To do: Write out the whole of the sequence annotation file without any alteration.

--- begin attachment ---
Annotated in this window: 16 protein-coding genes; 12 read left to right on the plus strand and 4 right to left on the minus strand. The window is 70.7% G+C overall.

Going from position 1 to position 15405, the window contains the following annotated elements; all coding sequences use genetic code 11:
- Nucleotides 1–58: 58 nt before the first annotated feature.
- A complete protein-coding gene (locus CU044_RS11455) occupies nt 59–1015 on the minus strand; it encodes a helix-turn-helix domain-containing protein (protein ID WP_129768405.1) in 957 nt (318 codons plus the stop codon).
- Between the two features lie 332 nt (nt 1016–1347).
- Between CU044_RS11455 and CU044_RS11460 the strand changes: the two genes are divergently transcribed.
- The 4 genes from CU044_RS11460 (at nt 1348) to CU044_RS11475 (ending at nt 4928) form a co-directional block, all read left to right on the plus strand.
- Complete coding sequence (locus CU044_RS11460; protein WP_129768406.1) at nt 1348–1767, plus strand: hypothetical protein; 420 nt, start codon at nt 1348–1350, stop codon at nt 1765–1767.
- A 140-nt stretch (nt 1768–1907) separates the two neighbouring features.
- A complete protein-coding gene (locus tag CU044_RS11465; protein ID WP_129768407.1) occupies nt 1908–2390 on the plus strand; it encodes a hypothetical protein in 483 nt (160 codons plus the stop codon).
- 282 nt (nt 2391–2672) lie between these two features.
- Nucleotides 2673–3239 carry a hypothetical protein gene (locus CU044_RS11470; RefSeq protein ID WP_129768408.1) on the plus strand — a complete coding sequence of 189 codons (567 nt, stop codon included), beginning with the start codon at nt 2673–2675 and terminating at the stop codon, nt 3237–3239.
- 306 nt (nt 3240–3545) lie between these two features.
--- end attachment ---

Annotated in this window: 16 protein-coding genes; 12 read left to right on the plus strand and 4 right to left on the minus strand. The window is 70.7% G+C overall.

Going from position 1 to position 15405, the window contains the following annotated elements; all coding sequences use genetic code 11:
- Nucleotides 1–58: 58 nt before the first annotated feature.
- A complete protein-coding gene (locus CU044_RS11455) occupies nt 59–1015 on the minus strand; it encodes a helix-turn-helix domain-containing protein (protein ID WP_129768405.1) in 957 nt (318 codons plus the stop codon).
- Between the two features lie 332 nt (nt 1016–1347).
- Between CU044_RS11455 and CU044_RS11460 the strand changes: the two genes are divergently transcribed.
- The 4 genes from CU044_RS11460 (at nt 1348) to CU044_RS11475 (ending at nt 4928) form a co-directional block, all read left to right on the plus strand.
- Complete coding sequence (locus CU044_RS11460; protein WP_129768406.1) at nt 1348–1767, plus strand: hypothetical protein; 420 nt, start codon at nt 1348–1350, stop codon at nt 1765–1767.
- A 140-nt stretch (nt 1768–1907) separates the two neighbouring features.
- A complete protein-coding gene (locus tag CU044_RS11465; protein ID WP_129768407.1) occupies nt 1908–2390 on the plus strand; it encodes a hypothetical protein in 483 nt (160 codons plus the stop codon).
- 282 nt (nt 2391–2672) lie between these two features.
- Nucleotides 2673–3239 carry a hypothetical protein gene (locus CU044_RS11470; RefSeq protein ID WP_129768408.1) on the plus strand — a complete coding sequence of 189 codons (567 nt, stop codon included), beginning with the start codon at nt 2673–2675 and terminating at the stop codon, nt 3237–3239.
- 306 nt (nt 3240–3545) lie between these two features.